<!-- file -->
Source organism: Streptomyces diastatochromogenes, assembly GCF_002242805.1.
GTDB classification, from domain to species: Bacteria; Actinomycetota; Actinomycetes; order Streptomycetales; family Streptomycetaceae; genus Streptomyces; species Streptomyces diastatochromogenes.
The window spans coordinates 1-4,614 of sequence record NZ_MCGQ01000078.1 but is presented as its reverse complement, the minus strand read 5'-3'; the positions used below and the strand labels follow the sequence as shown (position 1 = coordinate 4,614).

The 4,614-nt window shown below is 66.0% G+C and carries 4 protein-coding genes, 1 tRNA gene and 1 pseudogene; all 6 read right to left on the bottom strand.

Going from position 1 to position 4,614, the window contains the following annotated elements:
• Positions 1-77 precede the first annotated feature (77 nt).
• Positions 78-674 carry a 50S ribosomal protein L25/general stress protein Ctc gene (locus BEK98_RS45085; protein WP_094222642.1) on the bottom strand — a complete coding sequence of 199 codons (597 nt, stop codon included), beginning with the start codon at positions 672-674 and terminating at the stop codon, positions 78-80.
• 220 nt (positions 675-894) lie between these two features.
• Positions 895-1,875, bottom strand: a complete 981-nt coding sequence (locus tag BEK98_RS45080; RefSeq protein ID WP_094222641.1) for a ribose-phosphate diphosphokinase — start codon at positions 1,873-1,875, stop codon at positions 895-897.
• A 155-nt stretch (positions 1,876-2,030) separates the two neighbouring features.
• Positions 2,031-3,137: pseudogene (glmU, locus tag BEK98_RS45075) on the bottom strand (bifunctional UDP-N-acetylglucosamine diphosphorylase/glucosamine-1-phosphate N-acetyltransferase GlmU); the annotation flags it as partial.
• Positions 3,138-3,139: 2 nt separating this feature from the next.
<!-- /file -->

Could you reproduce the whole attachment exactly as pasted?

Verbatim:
Source organism: Streptomyces diastatochromogenes, assembly GCF_002242805.1.
GTDB classification, from domain to species: Bacteria; Actinomycetota; Actinomycetes; order Streptomycetales; family Streptomycetaceae; genus Streptomyces; species Streptomyces diastatochromogenes.
The window spans coordinates 1-4,614 of sequence record NZ_MCGQ01000078.1 but is presented as its reverse complement, the minus strand read 5'-3'; the positions used below and the strand labels follow the sequence as shown (position 1 = coordinate 4,614).

The 4,614-nt window shown below is 66.0% G+C and carries 4 protein-coding genes, 1 tRNA gene and 1 pseudogene; all 6 read right to left on the bottom strand.

Going from position 1 to position 4,614, the window contains the following annotated elements:
• Positions 1-77 precede the first annotated feature (77 nt).
• Positions 78-674 carry a 50S ribosomal protein L25/general stress protein Ctc gene (locus BEK98_RS45085; protein WP_094222642.1) on the bottom strand — a complete coding sequence of 199 codons (597 nt, stop codon included), beginning with the start codon at positions 672-674 and terminating at the stop codon, positions 78-80.
• 220 nt (positions 675-894) lie between these two features.
• Positions 895-1,875, bottom strand: a complete 981-nt coding sequence (locus tag BEK98_RS45080; RefSeq protein ID WP_094222641.1) for a ribose-phosphate diphosphokinase — start codon at positions 1,873-1,875, stop codon at positions 895-897.
• A 155-nt stretch (positions 1,876-2,030) separates the two neighbouring features.
• Positions 2,031-3,137: pseudogene (glmU, locus tag BEK98_RS45075) on the bottom strand (bifunctional UDP-N-acetylglucosamine diphosphorylase/glucosamine-1-phosphate N-acetyltransferase GlmU); the annotation flags it as partial.
• Positions 3,138-3,139: 2 nt separating this feature from the next.